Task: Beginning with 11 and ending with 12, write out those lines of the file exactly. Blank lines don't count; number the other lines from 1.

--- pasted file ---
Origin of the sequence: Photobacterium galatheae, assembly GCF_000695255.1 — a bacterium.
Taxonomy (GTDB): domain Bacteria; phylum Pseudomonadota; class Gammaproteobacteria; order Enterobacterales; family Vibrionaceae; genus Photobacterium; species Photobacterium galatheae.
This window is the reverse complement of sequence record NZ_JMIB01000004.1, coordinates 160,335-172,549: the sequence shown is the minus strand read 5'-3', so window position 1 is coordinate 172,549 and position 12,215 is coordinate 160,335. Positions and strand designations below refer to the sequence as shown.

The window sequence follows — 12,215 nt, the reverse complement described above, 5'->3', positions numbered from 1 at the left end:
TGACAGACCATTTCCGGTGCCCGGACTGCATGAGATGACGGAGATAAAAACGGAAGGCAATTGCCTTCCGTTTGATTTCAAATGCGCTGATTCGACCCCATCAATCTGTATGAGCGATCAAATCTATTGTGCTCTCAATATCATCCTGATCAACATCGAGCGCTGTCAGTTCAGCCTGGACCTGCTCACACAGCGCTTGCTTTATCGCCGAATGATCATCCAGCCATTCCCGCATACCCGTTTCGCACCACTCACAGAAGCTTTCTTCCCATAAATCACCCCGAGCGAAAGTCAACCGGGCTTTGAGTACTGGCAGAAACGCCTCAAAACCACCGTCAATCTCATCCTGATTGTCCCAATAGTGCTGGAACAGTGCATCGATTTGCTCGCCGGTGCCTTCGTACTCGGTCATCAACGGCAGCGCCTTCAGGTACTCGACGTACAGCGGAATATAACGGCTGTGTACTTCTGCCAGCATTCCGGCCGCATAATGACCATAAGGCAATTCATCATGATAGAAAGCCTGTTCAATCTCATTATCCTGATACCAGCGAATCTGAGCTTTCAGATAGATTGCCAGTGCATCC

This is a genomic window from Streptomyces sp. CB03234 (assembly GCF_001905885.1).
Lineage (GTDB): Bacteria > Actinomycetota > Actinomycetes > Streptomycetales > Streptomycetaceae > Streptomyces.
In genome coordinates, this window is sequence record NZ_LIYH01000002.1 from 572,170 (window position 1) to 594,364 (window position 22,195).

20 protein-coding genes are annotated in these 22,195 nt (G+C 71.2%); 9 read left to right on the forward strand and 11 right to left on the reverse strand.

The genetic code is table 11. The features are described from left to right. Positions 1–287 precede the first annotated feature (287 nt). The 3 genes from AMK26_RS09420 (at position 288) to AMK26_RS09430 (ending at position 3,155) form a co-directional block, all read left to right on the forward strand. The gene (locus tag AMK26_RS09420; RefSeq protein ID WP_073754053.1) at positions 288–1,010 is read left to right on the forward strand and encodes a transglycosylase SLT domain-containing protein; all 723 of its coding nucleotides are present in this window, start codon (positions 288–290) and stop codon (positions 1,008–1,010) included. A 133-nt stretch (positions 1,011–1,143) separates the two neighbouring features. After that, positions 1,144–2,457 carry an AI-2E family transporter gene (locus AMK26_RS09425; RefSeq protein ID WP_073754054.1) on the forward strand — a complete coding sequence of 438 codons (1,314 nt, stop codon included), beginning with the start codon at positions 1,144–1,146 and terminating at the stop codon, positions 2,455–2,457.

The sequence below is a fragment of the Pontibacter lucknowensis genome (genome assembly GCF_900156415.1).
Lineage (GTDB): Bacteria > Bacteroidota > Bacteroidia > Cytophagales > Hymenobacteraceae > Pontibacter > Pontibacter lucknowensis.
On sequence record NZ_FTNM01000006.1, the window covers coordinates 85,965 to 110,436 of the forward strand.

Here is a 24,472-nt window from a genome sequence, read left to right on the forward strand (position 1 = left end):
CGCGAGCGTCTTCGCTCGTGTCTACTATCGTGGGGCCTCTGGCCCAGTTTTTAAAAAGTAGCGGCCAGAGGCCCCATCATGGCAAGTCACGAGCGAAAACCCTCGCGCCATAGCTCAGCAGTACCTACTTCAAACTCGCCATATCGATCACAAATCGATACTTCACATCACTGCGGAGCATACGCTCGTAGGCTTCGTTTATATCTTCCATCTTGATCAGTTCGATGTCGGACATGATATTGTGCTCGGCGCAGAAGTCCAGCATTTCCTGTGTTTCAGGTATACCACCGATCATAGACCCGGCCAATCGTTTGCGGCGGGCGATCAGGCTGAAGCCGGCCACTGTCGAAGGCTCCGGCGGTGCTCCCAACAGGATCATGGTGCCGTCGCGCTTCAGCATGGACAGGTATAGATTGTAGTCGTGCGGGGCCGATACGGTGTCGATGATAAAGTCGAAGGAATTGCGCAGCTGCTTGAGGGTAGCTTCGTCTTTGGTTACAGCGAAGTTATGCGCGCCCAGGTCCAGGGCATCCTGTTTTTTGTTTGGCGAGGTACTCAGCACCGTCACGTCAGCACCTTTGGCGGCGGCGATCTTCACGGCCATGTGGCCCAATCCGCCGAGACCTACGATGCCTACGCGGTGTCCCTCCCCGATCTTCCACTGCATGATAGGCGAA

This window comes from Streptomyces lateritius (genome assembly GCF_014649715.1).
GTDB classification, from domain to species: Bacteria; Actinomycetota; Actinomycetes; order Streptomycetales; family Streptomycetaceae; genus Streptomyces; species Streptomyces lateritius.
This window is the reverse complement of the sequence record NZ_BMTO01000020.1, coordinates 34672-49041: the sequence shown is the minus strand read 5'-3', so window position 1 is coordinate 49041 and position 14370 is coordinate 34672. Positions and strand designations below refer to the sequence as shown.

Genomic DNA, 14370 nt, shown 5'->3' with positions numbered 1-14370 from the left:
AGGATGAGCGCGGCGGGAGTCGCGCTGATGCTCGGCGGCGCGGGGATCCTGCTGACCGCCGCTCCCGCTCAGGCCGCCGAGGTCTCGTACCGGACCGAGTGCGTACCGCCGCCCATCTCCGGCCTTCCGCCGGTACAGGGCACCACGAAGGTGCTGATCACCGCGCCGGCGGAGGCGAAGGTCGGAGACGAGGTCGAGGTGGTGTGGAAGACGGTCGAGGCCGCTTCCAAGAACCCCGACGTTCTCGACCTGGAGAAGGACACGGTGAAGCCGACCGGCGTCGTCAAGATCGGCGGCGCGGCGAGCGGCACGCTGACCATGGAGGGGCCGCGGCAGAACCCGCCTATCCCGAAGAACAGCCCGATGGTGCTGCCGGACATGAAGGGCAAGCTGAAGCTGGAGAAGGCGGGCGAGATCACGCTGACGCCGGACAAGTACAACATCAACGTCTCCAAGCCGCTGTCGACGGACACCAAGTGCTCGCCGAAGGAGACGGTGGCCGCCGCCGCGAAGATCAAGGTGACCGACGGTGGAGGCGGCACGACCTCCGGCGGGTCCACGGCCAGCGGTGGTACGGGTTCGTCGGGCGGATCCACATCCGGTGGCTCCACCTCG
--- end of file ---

The sequence below is a fragment of the Pontibacter lucknowensis genome (genome assembly GCF_900156415.1).
Lineage (GTDB): Bacteria > Bacteroidota > Bacteroidia > Cytophagales > Hymenobacteraceae > Pontibacter > Pontibacter lucknowensis.